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Compensation claims following a fatal accident

Losing a loved one at any time can be a highly traumatic event, even more so should that person have suffered a fatal accident, especially if it was someone else’s fault. Whilst financial compensation is not going to be a priority in the immediate aftermath of a fatal accident, making a claim for compensation can make a big difference in helping with a range of financial pressures.

What the law says

The Fatal Accident Act 1976 states that dependants of the deceased can make a compensation claim as long as the accident was a result of somebody else’s negligence or mistake. The legal definition of a dependant includes:

• A spouse (or ex-spouse)
• Biological children and other descendants including children through marriage or civil partnership, and adopted children.
• Siblings, uncles and aunts, cousins, nieces and nephews
• Parents or other ascendants including grandparents, great grandparents and those who the deceased had treated as a parent.
• Someone co-habiting with the deceased, as husband or wife or as a civil partner, for at least two years prior to the death.

Examples of what can be claimed for

The actual levels of compensation will vary depending on the specific circumstances of each claim, but overall, claims can be made for:

• Actual financial losses – compensation to cover actual expenditures incurred in caring for the injured person as well as administrative expenses involved in dealing with their demise or their estate. Also includes costs incurred such as ongoing medical and nursing care, hospital expenses, medicines and medical aids, housing adaptations and travelling costs and funeral expenses.
• Pain, suffering and loss of amenity of the deceased – If death was following a disease, or if the deceased was bed-ridden because of medical negligence, this claim will be compensation for the pain and suffering of the deceased during their lifetime.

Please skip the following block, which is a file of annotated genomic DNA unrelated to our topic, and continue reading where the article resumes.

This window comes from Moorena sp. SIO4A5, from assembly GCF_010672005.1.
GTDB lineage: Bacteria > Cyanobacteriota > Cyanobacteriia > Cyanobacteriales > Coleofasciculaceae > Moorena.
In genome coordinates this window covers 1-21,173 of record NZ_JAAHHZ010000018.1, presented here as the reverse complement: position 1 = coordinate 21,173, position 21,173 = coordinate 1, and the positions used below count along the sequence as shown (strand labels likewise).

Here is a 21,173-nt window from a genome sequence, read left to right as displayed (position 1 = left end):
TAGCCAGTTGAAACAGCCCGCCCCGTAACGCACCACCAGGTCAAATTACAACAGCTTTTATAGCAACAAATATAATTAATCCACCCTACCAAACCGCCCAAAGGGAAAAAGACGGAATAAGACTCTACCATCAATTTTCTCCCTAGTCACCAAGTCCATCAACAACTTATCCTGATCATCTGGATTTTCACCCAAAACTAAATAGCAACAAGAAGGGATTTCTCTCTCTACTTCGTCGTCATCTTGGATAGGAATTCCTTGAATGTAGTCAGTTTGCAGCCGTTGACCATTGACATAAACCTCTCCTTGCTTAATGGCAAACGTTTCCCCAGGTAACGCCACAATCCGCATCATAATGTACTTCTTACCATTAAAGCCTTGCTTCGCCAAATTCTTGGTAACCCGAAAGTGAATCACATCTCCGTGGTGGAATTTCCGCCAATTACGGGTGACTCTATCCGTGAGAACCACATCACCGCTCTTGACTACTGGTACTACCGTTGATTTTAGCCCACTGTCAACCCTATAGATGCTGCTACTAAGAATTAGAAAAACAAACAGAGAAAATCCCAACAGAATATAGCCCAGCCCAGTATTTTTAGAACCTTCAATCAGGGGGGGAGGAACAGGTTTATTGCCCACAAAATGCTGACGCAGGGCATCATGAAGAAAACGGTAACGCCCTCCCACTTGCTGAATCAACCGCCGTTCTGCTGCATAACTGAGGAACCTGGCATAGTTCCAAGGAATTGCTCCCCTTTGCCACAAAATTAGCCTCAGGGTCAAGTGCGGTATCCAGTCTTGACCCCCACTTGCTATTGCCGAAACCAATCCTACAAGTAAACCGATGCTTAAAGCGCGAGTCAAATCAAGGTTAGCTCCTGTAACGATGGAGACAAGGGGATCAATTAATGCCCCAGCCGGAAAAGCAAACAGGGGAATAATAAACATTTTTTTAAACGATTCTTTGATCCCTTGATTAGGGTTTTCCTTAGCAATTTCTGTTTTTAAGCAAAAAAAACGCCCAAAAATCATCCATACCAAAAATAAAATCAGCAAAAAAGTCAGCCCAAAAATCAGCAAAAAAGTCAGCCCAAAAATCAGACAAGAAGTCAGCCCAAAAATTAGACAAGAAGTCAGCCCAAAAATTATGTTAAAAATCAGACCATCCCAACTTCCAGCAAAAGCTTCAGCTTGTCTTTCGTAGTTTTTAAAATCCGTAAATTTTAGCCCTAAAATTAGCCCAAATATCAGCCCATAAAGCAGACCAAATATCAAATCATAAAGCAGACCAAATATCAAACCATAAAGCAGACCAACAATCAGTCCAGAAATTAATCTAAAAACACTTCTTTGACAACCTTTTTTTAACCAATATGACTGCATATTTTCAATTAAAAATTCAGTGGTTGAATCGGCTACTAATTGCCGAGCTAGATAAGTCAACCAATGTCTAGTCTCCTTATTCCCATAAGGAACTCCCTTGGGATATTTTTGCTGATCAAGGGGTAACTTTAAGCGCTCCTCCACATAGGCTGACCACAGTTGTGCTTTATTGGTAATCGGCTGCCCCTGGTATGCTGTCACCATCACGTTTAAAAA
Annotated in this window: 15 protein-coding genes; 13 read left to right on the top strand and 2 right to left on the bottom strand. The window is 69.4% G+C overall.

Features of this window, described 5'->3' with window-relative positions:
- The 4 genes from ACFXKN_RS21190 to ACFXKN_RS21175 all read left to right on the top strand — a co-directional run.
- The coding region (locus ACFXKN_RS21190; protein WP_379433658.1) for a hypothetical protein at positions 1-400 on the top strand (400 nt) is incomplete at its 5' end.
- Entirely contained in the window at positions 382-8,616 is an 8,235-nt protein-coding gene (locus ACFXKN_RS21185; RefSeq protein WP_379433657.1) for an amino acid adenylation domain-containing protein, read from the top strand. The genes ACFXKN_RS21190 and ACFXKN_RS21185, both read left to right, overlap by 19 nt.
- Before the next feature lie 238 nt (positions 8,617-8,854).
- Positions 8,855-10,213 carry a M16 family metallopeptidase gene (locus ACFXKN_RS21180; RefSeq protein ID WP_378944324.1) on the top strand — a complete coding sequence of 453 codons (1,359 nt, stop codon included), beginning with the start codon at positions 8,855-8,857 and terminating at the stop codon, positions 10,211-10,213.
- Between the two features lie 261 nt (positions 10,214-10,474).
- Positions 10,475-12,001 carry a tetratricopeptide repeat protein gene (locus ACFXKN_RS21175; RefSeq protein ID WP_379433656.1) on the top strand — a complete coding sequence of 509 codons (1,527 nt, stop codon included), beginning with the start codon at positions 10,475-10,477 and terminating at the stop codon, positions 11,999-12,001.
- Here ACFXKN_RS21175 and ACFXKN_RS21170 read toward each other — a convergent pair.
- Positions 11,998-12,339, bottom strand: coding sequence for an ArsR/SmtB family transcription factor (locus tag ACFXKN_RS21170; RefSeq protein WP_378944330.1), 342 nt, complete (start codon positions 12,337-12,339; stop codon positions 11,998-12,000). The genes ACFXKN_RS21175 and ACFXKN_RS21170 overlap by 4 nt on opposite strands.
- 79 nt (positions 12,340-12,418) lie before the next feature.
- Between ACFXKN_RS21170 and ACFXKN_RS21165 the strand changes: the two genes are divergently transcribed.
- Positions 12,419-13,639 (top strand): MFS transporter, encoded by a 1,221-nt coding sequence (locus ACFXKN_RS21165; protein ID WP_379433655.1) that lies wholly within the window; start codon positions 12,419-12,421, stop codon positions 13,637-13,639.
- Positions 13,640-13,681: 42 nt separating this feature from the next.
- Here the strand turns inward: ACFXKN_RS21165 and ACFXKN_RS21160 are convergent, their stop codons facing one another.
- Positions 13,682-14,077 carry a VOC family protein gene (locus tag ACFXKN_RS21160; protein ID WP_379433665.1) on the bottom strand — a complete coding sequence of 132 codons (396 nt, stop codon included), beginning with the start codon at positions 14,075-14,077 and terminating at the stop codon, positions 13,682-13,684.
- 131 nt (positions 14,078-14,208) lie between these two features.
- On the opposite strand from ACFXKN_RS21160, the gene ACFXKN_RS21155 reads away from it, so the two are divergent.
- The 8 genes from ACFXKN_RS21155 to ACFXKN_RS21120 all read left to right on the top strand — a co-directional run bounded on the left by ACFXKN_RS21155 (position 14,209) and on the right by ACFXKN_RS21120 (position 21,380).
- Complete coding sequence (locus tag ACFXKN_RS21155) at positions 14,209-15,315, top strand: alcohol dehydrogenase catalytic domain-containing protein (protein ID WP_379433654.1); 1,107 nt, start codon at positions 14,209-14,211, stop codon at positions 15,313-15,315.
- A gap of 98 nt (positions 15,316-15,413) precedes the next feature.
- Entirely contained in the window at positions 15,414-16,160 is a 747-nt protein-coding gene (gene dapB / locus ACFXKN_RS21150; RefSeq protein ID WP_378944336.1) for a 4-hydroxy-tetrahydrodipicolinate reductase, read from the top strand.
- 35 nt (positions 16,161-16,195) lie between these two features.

• Loss of earnings – In case the death was not immediate, loss of earnings during the time the deceased was alive but unable to work.
• Loss of services – compensation for the loss of services that the deceased provided such as childcare, housework, gardening, etc. Also, if the deceased was caring for another family member, the cost of hiring a replacement carer can be included.
• Losses for dependency – this applies if the deceased is survived by dependents who depended on their income - for example a spouse, children or elderly parents. Ths is often the largest financial part of a claim, and amounts due will vary based on the deceseased’s income, including bonuses, pension provision and other workplace benefits such as healthcare and company car usage.

There is also a separate,fixed amount of £12,980 that may be available via a Statutory Award for Bereavement. This is only payable to the spouse of the deceased or the parents of a deceased minor.

How soon should you make a claim?

Fatal accident claims are subject to a 3 year limitation, starting from the date of death or from the date the death was linked to the accident or exposure. If the deceased was already making a claim when they died, this 3 year limitation deadline starts again from the date of their death, allowing the deceased’s family to continue with the claim.

If you would like advice following a fatal accident, contact us today to see what you may be entitled to claim for. We offer a no-win, no-fee service.  Call us on 0800 160 1296, or contact us online by completing our enquiry form here.

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